Snook Fin-Addict Guide Service, Inc.
www.snookfin-addict.com , www.snookfinaddict.com and www.flyfishingflorida.us
(941) 923-7799 (office)
Capt. Rick Grassett’s Sarasota, FL Fly Fishing Forecast for February 2019
Trout and redfish should be good shallow water options this month. You may also find trout along with blues, Spanish mackerel, pompano and flounder on deep grass flats. Look for sheepshead, flounder, reds and more around docks. Catch and release night snook fishing around lighted docks in the ICW may be a good option if it’s not too cold. Spanish mackerel, king mackerel and cobia may show up in the coastal gulf by the end of the month depending on conditions.
Snook and reds remain closed on the west coast of Florida. The Florida FWC has enacted a temporary modification of regulations for reds and snook, in the areas affected by the recent red tide. The area extends from Pasco County, south to the south bank of Gordon Pass in Collier County. Reds and snook are catch and release only in that zone until May 10, 2019. Full details including exact boundaries can be found at http://myfwc.com/news/news-releases/2018/september/26/comm-red-tide/ .
Since snook are temperature sensitive, I won’t target them following strong fronts when water temperatures dip below 60 degrees. However, I have had some great night trips catching and releasing snook on flies in the ICW at night this time of year. Since larger baitfish aren’t that plentiful this time of year, snook will gorge themselves on glass minnows and shrimp. Small white flies, like my Grassett Snook Minnow, Grassett Shrimp or Shrimp Gurglers will all work well.
You may also find snook in rivers, creeks or canals this month. Fishing may be good in these areas on a blustery day when it isn’t fit to fish anywhere else. I like wider profile flies in these areas due to the baitfish that may be found there. Fly anglers should score with baitfish patterns, such as Lefty’s Deceiver, EP flies or my Grassett Deep Flats Bunny, fished on a sink tip fly line. Fish the deep spots, usually in bends in the river, for the best action.
You might find reds in potholes or along the edges of bars and shallow flats when the tide is low. As the tide rises, they will feed higher on shallow flats, particularly on sunny afternoons. Fly anglers should score with lightly weighted flies with weed guards on floating lines with 10’-12’ leaders. My Grassett Flats Minnow fly is my “go to” fly for fishing skinny water. You may also find big trout in skinny water in the same places you find reds. The same flies and techniques that you use to target reds will work for big trout in those areas. I release all trout over 20” since they are usually females and I feel that they are important to the health of our trout fishery. Big fish, spawn big fish!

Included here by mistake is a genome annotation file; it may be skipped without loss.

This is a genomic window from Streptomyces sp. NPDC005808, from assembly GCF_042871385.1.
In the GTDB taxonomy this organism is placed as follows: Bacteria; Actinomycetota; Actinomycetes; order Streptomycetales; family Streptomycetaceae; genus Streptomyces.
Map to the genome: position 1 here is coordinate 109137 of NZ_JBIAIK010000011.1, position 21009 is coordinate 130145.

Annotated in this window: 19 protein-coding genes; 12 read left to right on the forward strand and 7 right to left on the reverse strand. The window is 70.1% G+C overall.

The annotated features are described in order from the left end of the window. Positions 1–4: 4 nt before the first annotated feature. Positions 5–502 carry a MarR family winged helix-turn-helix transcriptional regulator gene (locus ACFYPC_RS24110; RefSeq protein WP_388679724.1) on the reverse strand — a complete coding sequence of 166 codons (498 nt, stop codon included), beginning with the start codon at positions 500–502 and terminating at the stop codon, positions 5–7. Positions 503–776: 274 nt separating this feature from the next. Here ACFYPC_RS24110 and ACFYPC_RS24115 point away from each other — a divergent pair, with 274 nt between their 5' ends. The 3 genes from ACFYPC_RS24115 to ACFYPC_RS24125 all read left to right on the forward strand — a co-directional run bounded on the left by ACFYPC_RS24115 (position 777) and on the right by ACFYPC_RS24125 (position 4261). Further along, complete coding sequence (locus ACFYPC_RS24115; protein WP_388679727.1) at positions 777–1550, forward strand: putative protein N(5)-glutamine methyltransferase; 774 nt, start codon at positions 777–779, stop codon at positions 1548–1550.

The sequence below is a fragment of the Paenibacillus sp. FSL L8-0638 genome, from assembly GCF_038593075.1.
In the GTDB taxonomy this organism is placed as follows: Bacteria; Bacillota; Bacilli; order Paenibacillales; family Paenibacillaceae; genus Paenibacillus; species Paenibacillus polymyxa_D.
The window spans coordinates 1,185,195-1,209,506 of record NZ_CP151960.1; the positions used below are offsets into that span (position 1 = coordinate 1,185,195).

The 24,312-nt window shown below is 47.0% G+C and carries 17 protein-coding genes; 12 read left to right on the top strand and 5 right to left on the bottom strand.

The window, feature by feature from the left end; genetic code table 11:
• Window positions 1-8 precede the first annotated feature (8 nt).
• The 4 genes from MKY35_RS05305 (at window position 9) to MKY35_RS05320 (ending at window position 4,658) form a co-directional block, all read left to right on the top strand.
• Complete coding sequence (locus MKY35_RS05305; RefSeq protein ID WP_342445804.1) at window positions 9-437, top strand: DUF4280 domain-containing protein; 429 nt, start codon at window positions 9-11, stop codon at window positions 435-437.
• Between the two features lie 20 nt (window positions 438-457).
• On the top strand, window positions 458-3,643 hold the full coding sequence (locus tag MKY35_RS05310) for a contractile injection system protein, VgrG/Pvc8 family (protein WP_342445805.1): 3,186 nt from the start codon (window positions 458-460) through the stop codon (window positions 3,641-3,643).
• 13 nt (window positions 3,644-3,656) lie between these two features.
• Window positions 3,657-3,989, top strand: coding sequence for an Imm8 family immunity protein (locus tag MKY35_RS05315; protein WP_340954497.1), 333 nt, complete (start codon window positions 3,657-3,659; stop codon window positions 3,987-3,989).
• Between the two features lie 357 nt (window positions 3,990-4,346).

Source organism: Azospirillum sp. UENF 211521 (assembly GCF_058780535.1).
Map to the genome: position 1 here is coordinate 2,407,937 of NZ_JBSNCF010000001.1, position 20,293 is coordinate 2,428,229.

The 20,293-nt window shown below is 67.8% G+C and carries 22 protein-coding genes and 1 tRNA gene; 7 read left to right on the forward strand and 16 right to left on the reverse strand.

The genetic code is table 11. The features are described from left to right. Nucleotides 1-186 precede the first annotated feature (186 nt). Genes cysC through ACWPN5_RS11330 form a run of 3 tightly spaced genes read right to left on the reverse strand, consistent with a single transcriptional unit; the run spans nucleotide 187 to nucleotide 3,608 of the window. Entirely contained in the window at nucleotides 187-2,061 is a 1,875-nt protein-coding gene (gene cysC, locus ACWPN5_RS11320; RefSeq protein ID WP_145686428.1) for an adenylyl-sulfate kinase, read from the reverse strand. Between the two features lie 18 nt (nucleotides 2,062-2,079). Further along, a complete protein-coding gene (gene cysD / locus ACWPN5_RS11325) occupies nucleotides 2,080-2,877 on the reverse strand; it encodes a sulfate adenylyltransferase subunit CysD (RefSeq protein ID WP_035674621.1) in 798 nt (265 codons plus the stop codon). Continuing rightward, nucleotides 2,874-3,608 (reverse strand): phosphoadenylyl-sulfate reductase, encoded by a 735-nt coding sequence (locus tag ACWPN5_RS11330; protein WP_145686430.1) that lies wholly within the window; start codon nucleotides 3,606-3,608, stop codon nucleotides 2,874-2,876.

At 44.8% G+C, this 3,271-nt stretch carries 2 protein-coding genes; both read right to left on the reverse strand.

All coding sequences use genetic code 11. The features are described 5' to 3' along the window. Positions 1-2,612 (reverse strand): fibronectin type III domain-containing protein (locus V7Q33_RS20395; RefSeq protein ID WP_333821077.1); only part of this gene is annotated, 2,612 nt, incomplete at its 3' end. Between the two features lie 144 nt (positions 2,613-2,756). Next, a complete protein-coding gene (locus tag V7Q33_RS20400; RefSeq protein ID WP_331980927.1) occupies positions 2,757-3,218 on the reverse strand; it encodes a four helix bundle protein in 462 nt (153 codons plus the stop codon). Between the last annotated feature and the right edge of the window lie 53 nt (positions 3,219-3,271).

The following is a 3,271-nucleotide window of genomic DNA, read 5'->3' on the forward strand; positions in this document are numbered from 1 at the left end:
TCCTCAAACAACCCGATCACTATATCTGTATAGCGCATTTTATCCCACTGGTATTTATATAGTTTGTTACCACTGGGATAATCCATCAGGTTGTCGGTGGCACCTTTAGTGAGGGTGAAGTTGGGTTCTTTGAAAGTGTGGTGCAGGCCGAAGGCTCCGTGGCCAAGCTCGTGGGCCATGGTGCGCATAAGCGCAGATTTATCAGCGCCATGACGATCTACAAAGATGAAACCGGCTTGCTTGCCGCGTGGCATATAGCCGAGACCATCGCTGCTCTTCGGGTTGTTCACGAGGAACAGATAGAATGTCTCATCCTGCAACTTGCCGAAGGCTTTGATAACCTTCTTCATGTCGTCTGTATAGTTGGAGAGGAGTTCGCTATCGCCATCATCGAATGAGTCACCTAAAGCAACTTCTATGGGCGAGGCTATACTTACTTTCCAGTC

You’ll also find trout on deep grass flats and silver trout may mix with them on deep grass flats close to passes. I like flats that have a good mix of grass and sand and good tidal flow. Flats that are close to passes are often good choices unless the water is dirty. Following fronts, silted up water will cover deep grass flats close to passes, often affecting fishing in those areas. I like to drift and cast ahead of my drift with weighted flies, like my Grassett Deep Flats Bunny or Ultra Hair Clouser flies, on sink tip fly lines to locate trout. Once you’ve located them you can shorten your drift or anchor on them.
In addition to trout, you may also find blues, Spanish mackerel, flounder or pompano, depending on water temperature and conditions, on deep grass flats. The technique to find them is the same as for trout, although there may be other clues. Pompano may “skip” on the surface when you drift or run past them giving their presence away. When that happens, set up a drift upwind of where you saw a pompano and cast ahead of your drift. Blues and Spanish mackerel may force bait out of the water or feed on the surface. You may need to add heavy fluorocarbon or wire when blues and mackerel are mixed with trout on deep grass flats. I like to use Ultra Hair Clouser flies, tied on long shank hooks leaving a portion of the hook shank exposed as a bite guard, when toothy fish are around.
Fishing docks is another good option this time of year, especially when the tide is low. You might find reds, sheepshead or flounder under docks. I like docks that are deep (3’ or more) and have a good tidal flow. Fish the end of long piers to find the deepest water. Also, look for big boats moored on docks or on boat lifts, which is also an indication of deeper water. Older docks with lots of barnacle and oyster growth usually hold more baitfish and predators. I like weighted flies, like Clousers, fished on sink tip fly lines when fishing docks. Be sure to let your fly get down close to the bottom and strip with a distinct pause to keep it low in the water column.
There may be some action in the coastal gulf by the end of the month with Spanish mackerel, king mackerel and cobia depending on conditions. When the water warms to the high 60’s to low 70’s, these fish will move into our area from the south as they migrate north. Look for Spanish mackerel on the surface or in passes. Cobia may be swimming on the surface, around buoys, channel markers and crab trap floats or over structure.
February can be a tough month to fish. With frequent fronts and cool water, fish aren’t always in an eating mood. If you’re able to pick good tides combined with favorable weather conditions, you should be successful. If you don’t have that luxury, you might do better by sleeping in and fishing later in the day when it’s warmer. Our natural resources are under constant pressure from red tides fueled by agricultural and residential runoff, freezes, increasing fishing pressure and habitat loss and degradation, please limit your kill, don’t kill your limit!
Capt. Rick Grassett
FFI Certified Fly Casting Instructor
Orvis-Endorsed Fly Fishing Guide at CB’s Saltwater Outfitters
Orvis Outfitter of the Year-2011
Snook Fin-Addict Guide Service, Inc.
www.snookfin-addict.com, www.snookfinaddict.com and www.flyfishingflorida.us
(941) 923-7799 (office)